To get grumpy about the mass audience discovering something that hip comic fans discovered years ago would just be elitism, and as tempting as it is, I recognize that it’s not fair.

What I’m honestly not looking forward to is the deluge of misguided imitations of the Dark Knight/Watchmen vibe, as the broader entertainment industry tries to digest this pill that the comics industry first swallowed 20 years ago and is finally, gradually, starting to metabolize. Sure, some of the influence will be good — we’re not likely to see Schwarzenegger as Mr. Freeze again — but as the AV Club put it, “the immediate impact of Watchmen was a wave of violent, ugly, and stupid superhero comics.” We’re about to see that unfold all over again, writ large.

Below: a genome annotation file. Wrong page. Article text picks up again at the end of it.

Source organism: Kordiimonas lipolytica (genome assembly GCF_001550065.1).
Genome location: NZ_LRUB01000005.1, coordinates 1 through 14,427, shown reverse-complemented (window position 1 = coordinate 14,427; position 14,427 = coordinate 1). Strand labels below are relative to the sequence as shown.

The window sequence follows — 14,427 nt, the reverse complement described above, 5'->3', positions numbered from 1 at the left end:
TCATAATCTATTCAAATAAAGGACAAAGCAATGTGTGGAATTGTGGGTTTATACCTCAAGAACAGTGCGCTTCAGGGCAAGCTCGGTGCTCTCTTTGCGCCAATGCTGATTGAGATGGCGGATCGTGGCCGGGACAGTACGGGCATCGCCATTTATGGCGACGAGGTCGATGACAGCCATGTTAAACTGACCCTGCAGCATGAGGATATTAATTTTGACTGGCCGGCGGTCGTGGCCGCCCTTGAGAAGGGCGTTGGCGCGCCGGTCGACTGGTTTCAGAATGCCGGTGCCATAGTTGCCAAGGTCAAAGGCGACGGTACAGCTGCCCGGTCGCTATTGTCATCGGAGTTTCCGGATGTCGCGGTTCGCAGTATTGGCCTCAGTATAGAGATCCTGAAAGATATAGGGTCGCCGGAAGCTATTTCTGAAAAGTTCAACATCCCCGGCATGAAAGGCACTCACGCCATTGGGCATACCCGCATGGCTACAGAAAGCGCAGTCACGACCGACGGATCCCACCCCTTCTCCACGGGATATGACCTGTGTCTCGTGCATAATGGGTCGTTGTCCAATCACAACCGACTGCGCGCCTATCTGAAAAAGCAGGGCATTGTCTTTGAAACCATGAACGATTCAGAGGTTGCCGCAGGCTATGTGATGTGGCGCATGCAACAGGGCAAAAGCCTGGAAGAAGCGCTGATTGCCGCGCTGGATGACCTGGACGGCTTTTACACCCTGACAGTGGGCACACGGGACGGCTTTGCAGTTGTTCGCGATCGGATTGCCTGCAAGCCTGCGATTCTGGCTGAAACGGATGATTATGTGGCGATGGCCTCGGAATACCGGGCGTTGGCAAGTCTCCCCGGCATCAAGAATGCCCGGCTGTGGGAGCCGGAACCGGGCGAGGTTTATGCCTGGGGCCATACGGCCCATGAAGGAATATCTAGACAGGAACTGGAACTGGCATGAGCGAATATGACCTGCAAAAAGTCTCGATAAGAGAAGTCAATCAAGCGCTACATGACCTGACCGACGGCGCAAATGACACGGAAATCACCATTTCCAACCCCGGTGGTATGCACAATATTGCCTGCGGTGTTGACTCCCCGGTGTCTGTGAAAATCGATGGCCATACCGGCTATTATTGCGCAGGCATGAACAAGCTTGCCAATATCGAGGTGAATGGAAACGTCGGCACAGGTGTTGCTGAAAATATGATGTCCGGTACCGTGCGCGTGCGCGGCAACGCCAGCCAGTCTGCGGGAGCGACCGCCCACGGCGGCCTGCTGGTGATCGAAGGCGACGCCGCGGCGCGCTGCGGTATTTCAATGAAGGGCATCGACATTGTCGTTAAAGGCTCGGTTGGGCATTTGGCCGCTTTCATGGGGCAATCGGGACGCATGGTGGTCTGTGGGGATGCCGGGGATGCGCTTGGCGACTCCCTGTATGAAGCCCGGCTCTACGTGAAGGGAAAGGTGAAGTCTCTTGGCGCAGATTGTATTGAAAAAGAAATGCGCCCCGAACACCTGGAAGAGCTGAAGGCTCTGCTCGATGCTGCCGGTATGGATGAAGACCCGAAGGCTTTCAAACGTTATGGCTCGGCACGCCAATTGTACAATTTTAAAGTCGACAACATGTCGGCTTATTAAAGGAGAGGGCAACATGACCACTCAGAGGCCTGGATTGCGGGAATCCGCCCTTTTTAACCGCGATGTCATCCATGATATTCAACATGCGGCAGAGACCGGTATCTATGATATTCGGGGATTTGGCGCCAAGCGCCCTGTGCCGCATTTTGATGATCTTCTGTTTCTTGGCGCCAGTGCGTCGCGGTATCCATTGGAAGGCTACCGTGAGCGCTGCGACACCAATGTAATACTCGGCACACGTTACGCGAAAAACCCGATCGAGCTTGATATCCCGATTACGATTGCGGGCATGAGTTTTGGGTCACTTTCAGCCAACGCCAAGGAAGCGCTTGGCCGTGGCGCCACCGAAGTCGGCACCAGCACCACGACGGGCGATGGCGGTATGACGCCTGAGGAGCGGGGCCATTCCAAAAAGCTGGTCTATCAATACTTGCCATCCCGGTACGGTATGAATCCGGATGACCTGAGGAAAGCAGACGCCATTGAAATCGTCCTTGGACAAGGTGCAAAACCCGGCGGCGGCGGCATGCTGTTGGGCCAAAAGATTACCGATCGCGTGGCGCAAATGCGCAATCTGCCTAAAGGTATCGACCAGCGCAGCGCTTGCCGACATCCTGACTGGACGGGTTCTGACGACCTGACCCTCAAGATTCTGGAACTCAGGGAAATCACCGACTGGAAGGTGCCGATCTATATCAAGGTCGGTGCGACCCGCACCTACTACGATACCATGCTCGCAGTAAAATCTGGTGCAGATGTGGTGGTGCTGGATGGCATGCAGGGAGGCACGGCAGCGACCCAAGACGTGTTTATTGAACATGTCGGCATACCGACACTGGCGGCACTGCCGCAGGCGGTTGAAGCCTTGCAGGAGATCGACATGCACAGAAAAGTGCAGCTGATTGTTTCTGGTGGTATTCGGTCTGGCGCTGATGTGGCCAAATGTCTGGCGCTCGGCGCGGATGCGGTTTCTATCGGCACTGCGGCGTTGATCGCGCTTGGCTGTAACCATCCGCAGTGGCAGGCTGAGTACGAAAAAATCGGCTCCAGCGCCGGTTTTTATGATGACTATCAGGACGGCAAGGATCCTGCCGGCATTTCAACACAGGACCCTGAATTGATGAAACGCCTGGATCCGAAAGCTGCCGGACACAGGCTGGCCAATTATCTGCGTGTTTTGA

Hopefully it won’t last too long and the next big Hollywood trend will arrive soon. Cowboy musicals or something.

“All bad art is the result of good intentions”

Wilde (1997)
dir: Brian Gilbert

Stephen Fry is a treasure and it’s a privilege to see him perform in any circumstances.

To see him portray Oscar Wilde, an even greater genius and one of Fry’s personal heroes, should have been a delightful experience. Unfortunately, the result is disappointingly lifeless and generic.